After buying $1.1 billion of intellectual property and resources from HTC back in 2017, it appears the next big step for Google’s hardware division is creating its own homegrown computer chip.
News about Google’s latest hardware development comes from a report by Axios, which claims Google recently received the first functional prototypes of a custom-designed processor, code-named Whitechapel. Axios reports the chip was created thanks to partnership with Samsung, using the Korean electronics giant’s advanced 5-nanometer fabrication process.
The chip itself is said to be an 8-core ARM-based platform meant to power smartphones and, down the road, potentially other mobile devices like Chromebooks as well. In addition to standard computing and processing duties, Axios reports, Whitechapel is being tuned to better support AI and machine learning-related functions like the Google Assistant and the wider range of always-on Google services, like the Pixel’s “Now Playing” song identification feature. Axios reports Whitechapel isn’t expected to make it into retail devices until sometime in 2021 at the earliest.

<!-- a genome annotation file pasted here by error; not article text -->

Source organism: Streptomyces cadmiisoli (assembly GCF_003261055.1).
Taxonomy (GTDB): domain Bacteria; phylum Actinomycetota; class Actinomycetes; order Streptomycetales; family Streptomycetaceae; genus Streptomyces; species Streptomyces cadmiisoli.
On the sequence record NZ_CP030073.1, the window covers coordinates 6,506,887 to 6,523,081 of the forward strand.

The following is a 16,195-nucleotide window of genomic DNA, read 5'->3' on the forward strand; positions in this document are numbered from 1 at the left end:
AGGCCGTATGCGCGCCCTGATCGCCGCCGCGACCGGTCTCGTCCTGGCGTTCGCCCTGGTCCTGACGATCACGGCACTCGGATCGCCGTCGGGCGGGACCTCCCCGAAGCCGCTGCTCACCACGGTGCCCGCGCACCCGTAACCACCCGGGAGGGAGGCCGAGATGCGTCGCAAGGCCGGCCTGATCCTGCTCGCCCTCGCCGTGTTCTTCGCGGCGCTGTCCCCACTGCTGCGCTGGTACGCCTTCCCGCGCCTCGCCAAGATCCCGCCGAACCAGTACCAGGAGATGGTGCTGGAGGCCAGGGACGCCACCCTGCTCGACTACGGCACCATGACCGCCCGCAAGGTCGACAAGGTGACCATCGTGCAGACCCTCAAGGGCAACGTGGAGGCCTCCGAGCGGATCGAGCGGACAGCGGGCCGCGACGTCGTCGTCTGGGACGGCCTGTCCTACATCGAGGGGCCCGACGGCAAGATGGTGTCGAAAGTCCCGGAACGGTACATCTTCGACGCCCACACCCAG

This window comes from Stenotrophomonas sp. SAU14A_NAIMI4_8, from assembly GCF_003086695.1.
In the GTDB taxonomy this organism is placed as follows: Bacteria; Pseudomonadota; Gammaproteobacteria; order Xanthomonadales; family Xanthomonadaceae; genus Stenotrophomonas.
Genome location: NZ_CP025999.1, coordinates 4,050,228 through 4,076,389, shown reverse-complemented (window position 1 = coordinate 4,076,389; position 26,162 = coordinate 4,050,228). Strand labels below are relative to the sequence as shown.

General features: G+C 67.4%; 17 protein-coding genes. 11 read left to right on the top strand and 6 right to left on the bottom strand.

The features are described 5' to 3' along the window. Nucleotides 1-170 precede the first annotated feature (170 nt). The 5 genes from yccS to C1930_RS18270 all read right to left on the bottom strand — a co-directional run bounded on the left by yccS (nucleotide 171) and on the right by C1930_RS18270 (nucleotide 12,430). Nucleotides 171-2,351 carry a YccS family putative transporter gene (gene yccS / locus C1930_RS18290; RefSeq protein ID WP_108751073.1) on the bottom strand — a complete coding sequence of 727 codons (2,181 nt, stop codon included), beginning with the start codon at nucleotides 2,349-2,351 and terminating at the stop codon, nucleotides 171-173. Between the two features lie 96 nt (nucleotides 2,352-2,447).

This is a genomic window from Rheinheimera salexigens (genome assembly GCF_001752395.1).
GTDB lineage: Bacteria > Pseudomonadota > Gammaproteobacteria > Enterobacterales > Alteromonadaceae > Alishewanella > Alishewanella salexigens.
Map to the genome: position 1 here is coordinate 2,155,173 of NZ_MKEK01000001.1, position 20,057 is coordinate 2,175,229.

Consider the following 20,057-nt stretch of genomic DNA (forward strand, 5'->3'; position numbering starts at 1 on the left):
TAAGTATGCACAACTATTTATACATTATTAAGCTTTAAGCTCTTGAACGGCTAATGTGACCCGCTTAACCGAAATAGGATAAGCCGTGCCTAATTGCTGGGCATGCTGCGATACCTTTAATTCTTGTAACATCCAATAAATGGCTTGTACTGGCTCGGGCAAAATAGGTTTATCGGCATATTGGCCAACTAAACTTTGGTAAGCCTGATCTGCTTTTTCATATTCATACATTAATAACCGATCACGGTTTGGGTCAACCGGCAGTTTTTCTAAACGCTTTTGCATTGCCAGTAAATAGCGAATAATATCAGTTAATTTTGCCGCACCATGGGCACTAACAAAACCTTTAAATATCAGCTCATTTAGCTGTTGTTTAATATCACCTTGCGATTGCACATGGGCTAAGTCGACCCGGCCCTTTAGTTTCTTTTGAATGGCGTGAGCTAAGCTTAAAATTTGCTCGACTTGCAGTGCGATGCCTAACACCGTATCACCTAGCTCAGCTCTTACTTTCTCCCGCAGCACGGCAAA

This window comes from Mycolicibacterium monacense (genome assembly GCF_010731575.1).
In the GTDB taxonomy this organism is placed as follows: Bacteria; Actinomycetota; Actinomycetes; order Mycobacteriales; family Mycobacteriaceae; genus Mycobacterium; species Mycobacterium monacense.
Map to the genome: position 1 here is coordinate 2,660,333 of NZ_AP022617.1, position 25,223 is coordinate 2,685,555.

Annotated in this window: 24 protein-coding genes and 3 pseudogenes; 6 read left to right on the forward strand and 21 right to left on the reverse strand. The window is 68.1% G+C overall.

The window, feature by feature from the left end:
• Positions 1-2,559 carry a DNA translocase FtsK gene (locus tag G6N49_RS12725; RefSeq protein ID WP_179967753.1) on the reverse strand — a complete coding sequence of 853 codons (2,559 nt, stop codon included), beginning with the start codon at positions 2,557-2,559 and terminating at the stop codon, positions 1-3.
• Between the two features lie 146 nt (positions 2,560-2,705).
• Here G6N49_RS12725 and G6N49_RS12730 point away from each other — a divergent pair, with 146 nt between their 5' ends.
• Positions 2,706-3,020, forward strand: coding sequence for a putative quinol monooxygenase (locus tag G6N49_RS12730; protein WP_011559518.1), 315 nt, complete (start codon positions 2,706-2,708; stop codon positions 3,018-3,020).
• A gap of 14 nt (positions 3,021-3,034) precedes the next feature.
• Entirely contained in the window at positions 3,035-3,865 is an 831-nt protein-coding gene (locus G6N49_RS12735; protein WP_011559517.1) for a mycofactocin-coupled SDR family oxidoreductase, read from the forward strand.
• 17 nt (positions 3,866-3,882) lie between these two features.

Gizmodo reached out to Google for an official statement on the matter, but the company declined to comment.
Even without official confirmation, there’s obvious appeal for Google to create custom chips for its mobile devices. Many of the world’s biggest phone makers are already designing their own processors, such as Apple’s A-series chip, Samsung’s Exynos chips, and Huawei’s Kirin chips.
By creating custom silicon, companies gain greater control over the features and computing power that goes into their devices. When you consider how hard Google has been leaning into AI and machine learning to power a wide range of software and experiences, the freedom to add extra tensor cores or neural processing units onto a processor seems like a natural fit.
Google has already tried its hand at making smaller, more single-purpose processors, like its Titan M security chip or the Pixel Visual Core, which the Pixel 4 uses to support enhanced photo processing.
Designing its own chip could also help Google catch up to Apple, which for the past few years has enjoyed a performance advantage while most of its Android counterparts have largely relied on processors from Qualcomm and Mediatek.
It’s hard to say how much of an impact Whitechapel itself will have—or if it will even find its way into consumer devices in the end, as 2021 is a ways off—but moving forward, we should expect even more big-name gadget makers to explore creating custom silicon.